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Where to put the focus on rural development: changing the focus from funding to learning

Agricultural Communications Documentation Center (ACDC)
Katona Kovacs, Judit (main author)
Journal article
Publication Date:
Agricultural Communications Documentation Center, Funk Library, University of Illinois
Subject Term:
agricultural development, change, courses, development, development communication, farmers, knowledge, learning, networks, online services, participation, rural development, local, entrepreneurship, knowledge exchange, Knowledge deficit, brokering, brokers, knowledge centers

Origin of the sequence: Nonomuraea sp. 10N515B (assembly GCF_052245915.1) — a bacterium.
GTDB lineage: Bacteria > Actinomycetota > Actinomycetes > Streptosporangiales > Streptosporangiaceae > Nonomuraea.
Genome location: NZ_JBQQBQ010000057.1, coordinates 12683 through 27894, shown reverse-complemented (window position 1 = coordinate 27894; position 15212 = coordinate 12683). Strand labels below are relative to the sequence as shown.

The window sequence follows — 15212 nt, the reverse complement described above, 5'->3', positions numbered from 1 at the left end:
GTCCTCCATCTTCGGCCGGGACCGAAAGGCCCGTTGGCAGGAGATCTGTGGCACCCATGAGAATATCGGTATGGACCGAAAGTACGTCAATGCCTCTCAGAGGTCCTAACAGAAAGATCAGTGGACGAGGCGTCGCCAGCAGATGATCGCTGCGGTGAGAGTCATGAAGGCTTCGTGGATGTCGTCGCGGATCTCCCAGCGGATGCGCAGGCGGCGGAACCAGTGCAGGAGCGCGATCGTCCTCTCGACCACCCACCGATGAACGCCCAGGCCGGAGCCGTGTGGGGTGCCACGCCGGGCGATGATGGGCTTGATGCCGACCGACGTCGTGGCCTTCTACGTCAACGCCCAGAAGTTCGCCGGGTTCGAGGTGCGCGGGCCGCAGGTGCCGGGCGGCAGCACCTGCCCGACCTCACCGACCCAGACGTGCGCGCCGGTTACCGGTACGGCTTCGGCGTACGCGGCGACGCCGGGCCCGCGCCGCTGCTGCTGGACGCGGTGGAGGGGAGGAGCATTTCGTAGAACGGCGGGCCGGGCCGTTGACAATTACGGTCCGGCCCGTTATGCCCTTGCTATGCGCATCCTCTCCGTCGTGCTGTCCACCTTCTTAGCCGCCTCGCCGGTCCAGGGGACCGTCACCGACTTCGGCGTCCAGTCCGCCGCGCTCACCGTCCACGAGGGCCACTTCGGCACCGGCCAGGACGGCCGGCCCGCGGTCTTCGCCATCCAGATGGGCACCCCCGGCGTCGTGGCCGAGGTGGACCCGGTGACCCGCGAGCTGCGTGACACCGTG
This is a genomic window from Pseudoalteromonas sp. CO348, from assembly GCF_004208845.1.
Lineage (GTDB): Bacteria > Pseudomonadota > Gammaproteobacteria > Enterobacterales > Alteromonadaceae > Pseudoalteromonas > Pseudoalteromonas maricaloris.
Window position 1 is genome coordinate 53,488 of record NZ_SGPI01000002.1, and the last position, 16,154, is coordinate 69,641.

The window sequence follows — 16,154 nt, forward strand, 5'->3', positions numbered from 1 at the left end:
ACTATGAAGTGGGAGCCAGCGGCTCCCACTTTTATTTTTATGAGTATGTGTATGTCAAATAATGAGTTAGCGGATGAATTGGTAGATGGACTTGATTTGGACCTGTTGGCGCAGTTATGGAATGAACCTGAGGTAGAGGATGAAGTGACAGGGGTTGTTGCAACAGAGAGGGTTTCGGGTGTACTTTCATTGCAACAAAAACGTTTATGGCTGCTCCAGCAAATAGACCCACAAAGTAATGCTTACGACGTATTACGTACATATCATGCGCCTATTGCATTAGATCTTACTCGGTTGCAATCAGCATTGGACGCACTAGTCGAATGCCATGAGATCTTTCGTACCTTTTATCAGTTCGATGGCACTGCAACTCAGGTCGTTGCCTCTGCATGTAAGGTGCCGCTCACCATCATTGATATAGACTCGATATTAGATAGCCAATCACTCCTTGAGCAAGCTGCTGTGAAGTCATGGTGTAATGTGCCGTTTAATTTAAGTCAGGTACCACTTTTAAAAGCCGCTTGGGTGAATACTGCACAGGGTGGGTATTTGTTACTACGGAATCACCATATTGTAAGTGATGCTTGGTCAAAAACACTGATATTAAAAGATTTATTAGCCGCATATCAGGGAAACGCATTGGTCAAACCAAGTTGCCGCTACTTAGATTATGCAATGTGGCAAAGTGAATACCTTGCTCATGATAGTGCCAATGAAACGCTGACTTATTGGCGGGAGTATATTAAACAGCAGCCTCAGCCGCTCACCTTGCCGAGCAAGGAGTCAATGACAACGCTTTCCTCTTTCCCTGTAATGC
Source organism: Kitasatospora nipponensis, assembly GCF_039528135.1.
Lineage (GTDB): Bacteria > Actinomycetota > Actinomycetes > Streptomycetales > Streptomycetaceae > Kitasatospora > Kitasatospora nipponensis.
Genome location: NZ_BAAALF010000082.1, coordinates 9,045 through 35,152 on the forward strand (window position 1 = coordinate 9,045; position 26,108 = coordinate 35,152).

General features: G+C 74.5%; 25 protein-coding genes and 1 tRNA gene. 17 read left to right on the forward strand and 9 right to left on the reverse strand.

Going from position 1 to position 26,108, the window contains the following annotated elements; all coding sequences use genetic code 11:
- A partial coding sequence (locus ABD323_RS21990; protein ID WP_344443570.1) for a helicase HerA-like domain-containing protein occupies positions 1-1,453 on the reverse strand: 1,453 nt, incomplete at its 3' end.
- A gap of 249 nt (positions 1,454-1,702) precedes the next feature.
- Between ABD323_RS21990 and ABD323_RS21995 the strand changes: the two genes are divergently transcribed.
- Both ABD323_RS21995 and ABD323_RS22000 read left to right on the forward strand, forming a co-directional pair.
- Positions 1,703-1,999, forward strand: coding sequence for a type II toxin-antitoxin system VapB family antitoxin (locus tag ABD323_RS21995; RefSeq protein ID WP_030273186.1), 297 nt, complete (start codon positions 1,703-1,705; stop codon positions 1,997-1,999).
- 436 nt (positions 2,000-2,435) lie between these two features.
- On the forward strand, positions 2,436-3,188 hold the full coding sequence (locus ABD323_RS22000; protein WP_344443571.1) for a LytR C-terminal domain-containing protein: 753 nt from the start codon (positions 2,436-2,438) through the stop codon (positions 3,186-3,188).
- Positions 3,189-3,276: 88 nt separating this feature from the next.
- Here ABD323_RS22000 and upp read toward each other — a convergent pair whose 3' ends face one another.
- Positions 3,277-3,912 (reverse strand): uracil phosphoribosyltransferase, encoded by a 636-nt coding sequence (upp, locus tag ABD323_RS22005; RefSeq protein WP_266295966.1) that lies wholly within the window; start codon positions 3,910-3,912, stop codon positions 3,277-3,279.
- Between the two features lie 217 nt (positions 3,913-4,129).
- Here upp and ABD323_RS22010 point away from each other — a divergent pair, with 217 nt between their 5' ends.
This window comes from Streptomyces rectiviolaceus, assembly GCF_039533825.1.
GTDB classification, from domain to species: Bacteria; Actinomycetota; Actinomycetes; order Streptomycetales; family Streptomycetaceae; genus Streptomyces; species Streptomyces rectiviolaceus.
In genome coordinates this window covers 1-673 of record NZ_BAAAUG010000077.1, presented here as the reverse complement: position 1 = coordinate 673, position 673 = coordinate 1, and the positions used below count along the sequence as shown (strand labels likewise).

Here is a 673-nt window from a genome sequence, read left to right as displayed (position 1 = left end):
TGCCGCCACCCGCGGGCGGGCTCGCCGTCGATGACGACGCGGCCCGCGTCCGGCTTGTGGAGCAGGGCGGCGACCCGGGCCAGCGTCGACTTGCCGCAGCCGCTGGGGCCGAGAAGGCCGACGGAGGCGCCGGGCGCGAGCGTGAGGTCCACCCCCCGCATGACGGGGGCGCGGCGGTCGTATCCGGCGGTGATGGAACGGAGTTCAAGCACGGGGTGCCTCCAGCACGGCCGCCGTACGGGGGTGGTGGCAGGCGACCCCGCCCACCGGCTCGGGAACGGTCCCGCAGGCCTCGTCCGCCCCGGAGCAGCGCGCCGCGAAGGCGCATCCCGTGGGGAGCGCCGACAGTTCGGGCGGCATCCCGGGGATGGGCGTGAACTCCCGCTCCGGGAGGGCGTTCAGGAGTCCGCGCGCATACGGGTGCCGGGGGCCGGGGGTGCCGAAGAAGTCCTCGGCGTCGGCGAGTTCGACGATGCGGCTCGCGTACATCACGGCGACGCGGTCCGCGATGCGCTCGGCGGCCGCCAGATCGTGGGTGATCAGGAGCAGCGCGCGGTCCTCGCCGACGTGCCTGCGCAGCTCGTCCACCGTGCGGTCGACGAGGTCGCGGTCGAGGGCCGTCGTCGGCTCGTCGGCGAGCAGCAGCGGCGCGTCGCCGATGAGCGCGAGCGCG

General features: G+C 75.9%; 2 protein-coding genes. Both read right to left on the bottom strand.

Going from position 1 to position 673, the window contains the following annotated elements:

Why is a change in the focus of rural development needed? Sinek (2009) pointed out that the first question addressed by successful entrepreneurs when establishing their companies is, why should the enterprise be created, what is the purpose of it? With the outcome of a conversation with an academic colleague in mind, that even scientific papers have a story to tell, the author has structured this paper in line with the 'golden circle' approach of Sinek (2009), namely asking why, then how and then what? At the beginning of her research career in rural development, the author examined the role of the European Union's (EU) Common Agricultural Policy (CAP) in Hungary, with special regard to agri-environmental management. As this research was linked to policy regulations it was in rather a 'top down' direction, examining the effects of selected tools such as agri-environmental measures, direct payments and the LEADER approach. The experience gained during this period (2001-2006) redirected the interest of the author to human and social capital. Examination of sustainability, resilience and system thinking has become a basic element in her work. Acceptance by agriculture that corporate social responsibility is a pre-condition for the licence to produce is now an established societal demand. Production methods that have regard for the planet and people as well as profi t have become a 'must' for the food industry (Slingerland and Rab-binge, 2009). The author keeps in mind the three dimensions of sustainability (nature, society and economy), in which nature creates the frame, the limits of growth, and society is understood to be part of it. Each human being, as an indi-vidual part of society, has his/her responsibility and has to understand the system he/she lives in. This is very important because, as Senge (2011) points out, people do not believe that they infl uence the future, while Johnson (2013), in line with Meier (2005), states that our future is based on how we as individuals live and talk today. In Hungary, human and social resources, which play an important role in the rural economy, show a great defi cit (Katona Kovács, 2006a). Appreciating the importance of human and social capital and their deficit in the North Great Plain NUTS 2 region where she lives, the author is look-ing for ways to increase these resources. This is the first and most important answer to the why question. Since 2006 the author's research work has sought answers to how human and social capital could be increased in local economies, as key factors for future development, even in the improvement of agri-environment management. Although there are good examples of changes generated through policy instruments, such as the LEADER pro-gramme (ÖIR, 2004), instead of trying to form or to increase human and social capital via 'top down' policy mechanisms, while keeping the importance of these instruments in mind, the author is looking for 'bottom-up' tools and participatory actions. This preference is based on an increasing body of evidence. For example, Dam et al. (2009) explore the transi-tion of societal organisation from heavy reliance on the state towards self-organisation by citizens in communities. They note that private citizens are increasingly expected to take responsibility for the direction of their own lives. The suc-cess of the LEADER programme also comes from the space it gives for bottom-up approaches, for partnership and co-creation. Based on the model elaborated by Lukesch (2007), Katona Kovács et al. (2011) examined, from the three modes of operation offered by the model (animating actions, struc-turing actions and consolidating actions), the types of activities of the Local Action Groups (LAGs) in the North Great Plain region. Their results demonstrate the importance of animating actions amongst the LAGs in the region. In this region the level of governance is such that "the ability of people to articulate their common needs is the starting point for many innovations ... It is the only point where we can speak about development programmes in the strict sense" (Lukesch, 2007, p.16). Today animating actions are the most needed operations in the North Great Plain region, so as to encourage different actors to work together and experience the results of common thinking. Dialogue about the common needs is an important first step to help the development of local communities.